Dear Ms. Atwood,
In the unlikely event that you are reading this I want you to know that all is forgiven.
"Whatchutalkinbout?" I hear you say, or perhaps I don't because it is fairly common knowledge that Margaret Atwood does not consider her sf books "science fiction", "speculative fiction" she allows but "science fiction" is a definite no-no because (according to her) it is full of talking squid-like aliens thingies (If this is news to you, you may want to look up her Wikipedia entry
and other sources). Being a sci-fi fanatic I could not bring myself to read one of her books for the longest time because of this attitude.
Now the way I figure it, when an author is this
good, you got to forgive them their eccentricity. In all fairness it is her prerogative, and if she wants to call Oryx and Crake
or [b:The Handmaid's Tale|38447|The Handmaid's Tale|Margaret Atwood|https://d.gr-assets.com/books/1294702760s/38447.jpg|1119185] cookbooks or a vampire romances it doesn't make the books any less brilliant.
I quite like [b:The Handmaid's Tale|38447|The Handmaid's Tale|Margaret Atwood|https://d.gr-assets.com/books/1294702760s/38447.jpg|1119185] but I did not feel like I was in her target readership and it is just another pretty good book among many good books that I read last year. Oryx and Crake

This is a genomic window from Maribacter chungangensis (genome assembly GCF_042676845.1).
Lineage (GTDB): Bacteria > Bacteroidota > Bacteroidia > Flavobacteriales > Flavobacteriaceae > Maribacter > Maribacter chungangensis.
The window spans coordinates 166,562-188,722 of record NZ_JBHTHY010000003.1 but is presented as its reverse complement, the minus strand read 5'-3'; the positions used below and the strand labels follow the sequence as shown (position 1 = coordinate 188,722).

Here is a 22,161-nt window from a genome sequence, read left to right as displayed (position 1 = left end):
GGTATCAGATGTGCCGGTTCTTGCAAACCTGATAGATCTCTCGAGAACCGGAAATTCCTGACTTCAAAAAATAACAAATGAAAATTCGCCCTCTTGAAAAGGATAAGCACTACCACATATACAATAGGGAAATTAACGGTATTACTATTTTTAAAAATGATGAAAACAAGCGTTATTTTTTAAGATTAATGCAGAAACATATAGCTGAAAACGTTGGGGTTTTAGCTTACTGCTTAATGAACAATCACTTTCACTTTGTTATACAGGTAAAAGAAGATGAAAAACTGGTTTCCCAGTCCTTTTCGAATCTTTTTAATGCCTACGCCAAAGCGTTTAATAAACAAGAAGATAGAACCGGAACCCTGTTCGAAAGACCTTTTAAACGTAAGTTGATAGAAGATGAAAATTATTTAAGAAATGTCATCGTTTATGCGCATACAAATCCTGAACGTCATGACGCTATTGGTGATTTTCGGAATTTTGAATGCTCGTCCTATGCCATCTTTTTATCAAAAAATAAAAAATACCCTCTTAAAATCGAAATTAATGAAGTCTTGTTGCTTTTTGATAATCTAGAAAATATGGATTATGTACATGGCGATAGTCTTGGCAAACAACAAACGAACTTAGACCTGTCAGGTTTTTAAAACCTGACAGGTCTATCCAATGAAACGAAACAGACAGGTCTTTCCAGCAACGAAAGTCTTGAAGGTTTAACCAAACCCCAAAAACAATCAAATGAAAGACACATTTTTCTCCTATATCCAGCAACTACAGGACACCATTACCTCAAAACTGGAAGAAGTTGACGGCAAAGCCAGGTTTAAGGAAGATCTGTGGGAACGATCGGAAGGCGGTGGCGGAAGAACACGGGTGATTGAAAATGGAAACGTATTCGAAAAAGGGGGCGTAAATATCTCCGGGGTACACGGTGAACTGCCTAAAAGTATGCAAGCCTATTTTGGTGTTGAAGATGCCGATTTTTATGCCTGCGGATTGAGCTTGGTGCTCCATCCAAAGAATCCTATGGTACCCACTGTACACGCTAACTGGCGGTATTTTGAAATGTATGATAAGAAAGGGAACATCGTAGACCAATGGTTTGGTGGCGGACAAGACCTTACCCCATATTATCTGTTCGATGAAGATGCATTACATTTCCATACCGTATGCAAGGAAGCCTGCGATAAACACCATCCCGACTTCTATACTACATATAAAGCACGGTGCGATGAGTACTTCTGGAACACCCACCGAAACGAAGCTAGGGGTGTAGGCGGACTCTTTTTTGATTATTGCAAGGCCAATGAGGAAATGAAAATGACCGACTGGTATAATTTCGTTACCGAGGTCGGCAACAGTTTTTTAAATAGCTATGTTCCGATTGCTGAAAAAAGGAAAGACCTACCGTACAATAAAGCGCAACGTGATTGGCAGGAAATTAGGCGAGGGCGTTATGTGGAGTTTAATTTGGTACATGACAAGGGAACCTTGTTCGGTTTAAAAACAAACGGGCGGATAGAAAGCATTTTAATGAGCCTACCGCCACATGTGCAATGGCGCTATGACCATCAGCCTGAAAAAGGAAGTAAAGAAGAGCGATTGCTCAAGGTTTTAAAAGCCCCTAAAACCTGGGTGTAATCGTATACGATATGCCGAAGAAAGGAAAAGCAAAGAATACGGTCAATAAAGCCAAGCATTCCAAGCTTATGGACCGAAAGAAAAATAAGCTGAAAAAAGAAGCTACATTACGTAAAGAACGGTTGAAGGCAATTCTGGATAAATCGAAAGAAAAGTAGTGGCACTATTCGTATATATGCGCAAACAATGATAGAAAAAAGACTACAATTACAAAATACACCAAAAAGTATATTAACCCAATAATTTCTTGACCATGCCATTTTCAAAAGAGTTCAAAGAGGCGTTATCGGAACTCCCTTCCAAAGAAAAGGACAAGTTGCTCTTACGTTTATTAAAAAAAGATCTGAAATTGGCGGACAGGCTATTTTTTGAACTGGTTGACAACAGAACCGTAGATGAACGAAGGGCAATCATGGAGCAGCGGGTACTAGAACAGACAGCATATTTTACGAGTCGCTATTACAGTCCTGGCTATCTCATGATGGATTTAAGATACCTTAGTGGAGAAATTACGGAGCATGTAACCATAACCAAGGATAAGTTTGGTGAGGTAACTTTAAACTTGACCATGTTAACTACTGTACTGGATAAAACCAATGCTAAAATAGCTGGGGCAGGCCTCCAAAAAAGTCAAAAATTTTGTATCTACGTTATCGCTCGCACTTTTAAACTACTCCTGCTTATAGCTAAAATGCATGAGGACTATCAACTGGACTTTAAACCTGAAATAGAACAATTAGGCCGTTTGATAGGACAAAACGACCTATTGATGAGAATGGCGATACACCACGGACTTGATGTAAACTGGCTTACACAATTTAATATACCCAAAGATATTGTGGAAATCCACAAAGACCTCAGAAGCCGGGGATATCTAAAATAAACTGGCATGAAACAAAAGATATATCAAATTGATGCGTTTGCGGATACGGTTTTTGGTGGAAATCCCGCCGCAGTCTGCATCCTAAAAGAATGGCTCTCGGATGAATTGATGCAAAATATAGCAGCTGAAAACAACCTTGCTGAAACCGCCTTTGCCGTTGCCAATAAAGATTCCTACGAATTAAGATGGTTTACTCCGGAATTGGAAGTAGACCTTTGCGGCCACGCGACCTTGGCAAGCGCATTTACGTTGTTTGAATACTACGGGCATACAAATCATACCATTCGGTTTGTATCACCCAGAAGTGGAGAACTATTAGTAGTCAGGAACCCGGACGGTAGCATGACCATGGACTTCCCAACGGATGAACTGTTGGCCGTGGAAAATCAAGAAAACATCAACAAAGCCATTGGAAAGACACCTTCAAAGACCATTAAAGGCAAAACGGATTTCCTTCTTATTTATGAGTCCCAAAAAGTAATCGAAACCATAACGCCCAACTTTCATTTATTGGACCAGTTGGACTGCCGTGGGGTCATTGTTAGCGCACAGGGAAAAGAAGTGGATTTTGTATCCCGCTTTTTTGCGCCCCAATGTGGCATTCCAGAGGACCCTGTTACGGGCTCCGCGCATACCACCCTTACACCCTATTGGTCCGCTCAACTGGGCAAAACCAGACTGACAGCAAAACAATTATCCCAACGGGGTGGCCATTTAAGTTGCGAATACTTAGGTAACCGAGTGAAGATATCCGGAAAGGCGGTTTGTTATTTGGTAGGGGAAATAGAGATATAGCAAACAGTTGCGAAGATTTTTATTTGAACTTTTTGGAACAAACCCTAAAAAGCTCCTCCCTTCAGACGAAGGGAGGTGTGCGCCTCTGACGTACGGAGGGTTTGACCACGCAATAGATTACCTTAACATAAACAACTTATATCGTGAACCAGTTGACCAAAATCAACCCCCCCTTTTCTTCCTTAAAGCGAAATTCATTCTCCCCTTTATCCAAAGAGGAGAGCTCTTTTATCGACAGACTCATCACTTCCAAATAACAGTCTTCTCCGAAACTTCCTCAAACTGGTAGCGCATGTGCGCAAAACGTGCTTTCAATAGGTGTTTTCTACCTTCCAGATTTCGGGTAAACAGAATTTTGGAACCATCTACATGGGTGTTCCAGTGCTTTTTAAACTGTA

on the other hand is just hits the spot! The story, the characters, the world building, the themes, and the prose combine together into an extraordinary novel, not a single misstep. I was going to complain about the frequent Present day to flashback structure but I became accustomed to and fascinated by both time lines.Oryx and Crake
is a dystopian and
a post-apocalypse novel, these two subgenres of sf are often misunderstood to be interchangeable terms. The fact is in a dystopian world society still functions in horribly messed up in some "you would not want to live there" ways but it is still a society. In a post-apocalypse setting society has already fallen and there is no governing body of any kind. The "present day" framing story is set after the apocalypse has already occurred and the flashbacks gradually fill in the details of how this came about. In the near future dystopia where the flashback sections of the novel is set the world is dominated by multinationals and society is becoming increasingly depraved, food and natural resources are scarce. Scientists see genetic engineering and biotechnology as the answer to all of society's woes. Oryx and Crake
is the story of what happen when genetic engineering is allowed to develop is unhindered as long as there is profit to be made. The eponymous Oryx and Crake are main characters but the actual protagonist is Jimmy who later renames himself Snowman, possibly the last human being alive, excluding a group of posthumans / subhumans whose welfare and survival Jimmy has taken responsibility for.
This review is already too long for its own good, I could go on and on about the relentlessly inventive elements of this book and how it eventually touches at the emotional core and tugs at the heartstrings. It leaves me in an unusually pensive frame of mind. Any book that can do that deserves the highest recommendation.